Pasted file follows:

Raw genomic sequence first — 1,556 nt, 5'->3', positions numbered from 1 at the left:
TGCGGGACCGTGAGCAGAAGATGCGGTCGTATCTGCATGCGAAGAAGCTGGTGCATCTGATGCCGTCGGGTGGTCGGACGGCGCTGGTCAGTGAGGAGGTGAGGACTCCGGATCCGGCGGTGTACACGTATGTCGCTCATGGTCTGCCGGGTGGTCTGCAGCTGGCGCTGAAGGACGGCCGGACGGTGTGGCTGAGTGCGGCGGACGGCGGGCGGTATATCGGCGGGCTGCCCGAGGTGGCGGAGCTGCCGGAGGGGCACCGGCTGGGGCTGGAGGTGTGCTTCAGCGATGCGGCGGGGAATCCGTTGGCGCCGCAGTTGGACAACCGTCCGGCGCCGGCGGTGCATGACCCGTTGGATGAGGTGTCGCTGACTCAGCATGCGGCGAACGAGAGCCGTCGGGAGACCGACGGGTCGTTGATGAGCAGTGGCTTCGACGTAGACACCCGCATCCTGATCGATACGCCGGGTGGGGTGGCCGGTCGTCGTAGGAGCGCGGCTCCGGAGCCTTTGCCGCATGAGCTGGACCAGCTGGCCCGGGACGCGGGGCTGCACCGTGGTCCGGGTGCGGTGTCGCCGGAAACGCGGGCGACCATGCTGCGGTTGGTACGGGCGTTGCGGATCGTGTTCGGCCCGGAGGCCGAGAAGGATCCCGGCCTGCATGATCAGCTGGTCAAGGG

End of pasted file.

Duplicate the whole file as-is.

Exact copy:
Raw genomic sequence first — 1,556 nt, 5'->3', positions numbered from 1 at the left:
TGCGGGACCGTGAGCAGAAGATGCGGTCGTATCTGCATGCGAAGAAGCTGGTGCATCTGATGCCGTCGGGTGGTCGGACGGCGCTGGTCAGTGAGGAGGTGAGGACTCCGGATCCGGCGGTGTACACGTATGTCGCTCATGGTCTGCCGGGTGGTCTGCAGCTGGCGCTGAAGGACGGCCGGACGGTGTGGCTGAGTGCGGCGGACGGCGGGCGGTATATCGGCGGGCTGCCCGAGGTGGCGGAGCTGCCGGAGGGGCACCGGCTGGGGCTGGAGGTGTGCTTCAGCGATGCGGCGGGGAATCCGTTGGCGCCGCAGTTGGACAACCGTCCGGCGCCGGCGGTGCATGACCCGTTGGATGAGGTGTCGCTGACTCAGCATGCGGCGAACGAGAGCCGTCGGGAGACCGACGGGTCGTTGATGAGCAGTGGCTTCGACGTAGACACCCGCATCCTGATCGATACGCCGGGTGGGGTGGCCGGTCGTCGTAGGAGCGCGGCTCCGGAGCCTTTGCCGCATGAGCTGGACCAGCTGGCCCGGGACGCGGGGCTGCACCGTGGTCCGGGTGCGGTGTCGCCGGAAACGCGGGCGACCATGCTGCGGTTGGTACGGGCGTTGCGGATCGTGTTCGGCCCGGAGGCCGAGAAGGATCCCGGCCTGCATGATCAGCTGGTCAAGGG